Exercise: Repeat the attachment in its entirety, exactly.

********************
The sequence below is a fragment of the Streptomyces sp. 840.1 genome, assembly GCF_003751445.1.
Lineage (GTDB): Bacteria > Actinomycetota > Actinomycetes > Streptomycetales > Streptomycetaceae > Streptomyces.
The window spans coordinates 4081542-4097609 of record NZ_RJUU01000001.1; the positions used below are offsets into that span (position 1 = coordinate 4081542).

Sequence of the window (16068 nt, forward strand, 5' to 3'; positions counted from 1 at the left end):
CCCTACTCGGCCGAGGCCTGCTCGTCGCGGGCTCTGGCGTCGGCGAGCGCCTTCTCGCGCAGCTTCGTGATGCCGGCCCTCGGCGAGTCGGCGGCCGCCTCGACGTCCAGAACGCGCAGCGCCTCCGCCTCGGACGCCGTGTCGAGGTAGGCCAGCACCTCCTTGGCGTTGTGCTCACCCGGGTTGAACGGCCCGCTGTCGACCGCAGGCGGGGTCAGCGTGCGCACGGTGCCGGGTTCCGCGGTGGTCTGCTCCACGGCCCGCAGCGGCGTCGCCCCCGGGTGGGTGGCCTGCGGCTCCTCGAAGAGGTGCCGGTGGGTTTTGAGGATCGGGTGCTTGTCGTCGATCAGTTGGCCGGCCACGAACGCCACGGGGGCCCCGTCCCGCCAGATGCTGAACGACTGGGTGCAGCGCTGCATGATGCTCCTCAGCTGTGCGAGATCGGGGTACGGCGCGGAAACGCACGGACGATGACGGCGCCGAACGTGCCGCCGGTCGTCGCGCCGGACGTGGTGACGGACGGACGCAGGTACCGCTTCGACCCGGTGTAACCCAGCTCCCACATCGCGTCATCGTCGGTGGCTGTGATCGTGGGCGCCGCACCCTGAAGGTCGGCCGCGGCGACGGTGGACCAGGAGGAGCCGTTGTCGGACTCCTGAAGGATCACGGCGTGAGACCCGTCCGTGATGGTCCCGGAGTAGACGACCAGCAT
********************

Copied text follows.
The sequence below is a fragment of the Streptomyces sp. 840.1 genome, assembly GCF_003751445.1.
Lineage (GTDB): Bacteria > Actinomycetota > Actinomycetes > Streptomycetales > Streptomycetaceae > Streptomyces.
The window spans coordinates 4081542-4097609 of record NZ_RJUU01000001.1; the positions used below are offsets into that span (position 1 = coordinate 4081542).

Sequence of the window (16068 nt, forward strand, 5' to 3'; positions counted from 1 at the left end):
CCCTACTCGGCCGAGGCCTGCTCGTCGCGGGCTCTGGCGTCGGCGAGCGCCTTCTCGCGCAGCTTCGTGATGCCGGCCCTCGGCGAGTCGGCGGCCGCCTCGACGTCCAGAACGCGCAGCGCCTCCGCCTCGGACGCCGTGTCGAGGTAGGCCAGCACCTCCTTGGCGTTGTGCTCACCCGGGTTGAACGGCCCGCTGTCGACCGCAGGCGGGGTCAGCGTGCGCACGGTGCCGGGTTCCGCGGTGGTCTGCTCCACGGCCCGCAGCGGCGTCGCCCCCGGGTGGGTGGCCTGCGGCTCCTCGAAGAGGTGCCGGTGGGTTTTGAGGATCGGGTGCTTGTCGTCGATCAGTTGGCCGGCCACGAACGCCACGGGGGCCCCGTCCCGCCAGATGCTGAACGACTGGGTGCAGCGCTGCATGATGCTCCTCAGCTGTGCGAGATCGGGGTACGGCGCGGAAACGCACGGACGATGACGGCGCCGAACGTGCCGCCGGTCGTCGCGCCGGACGTGGTGACGGACGGACGCAGGTACCGCTTCGACCCGGTGTAACCCAGCTCCCACATCGCGTCATCGTCGGTGGCTGTGATCGTGGGCGCCGCACCCTGAAGGTCGGCCGCGGCGACGGTGGACCAGGAGGAGCCGTTGTCGGACTCCTGAAGGATCACGGCGTGAGACCCGTCCGTGATGGTCCCGGAGTAGACGACCAGCAT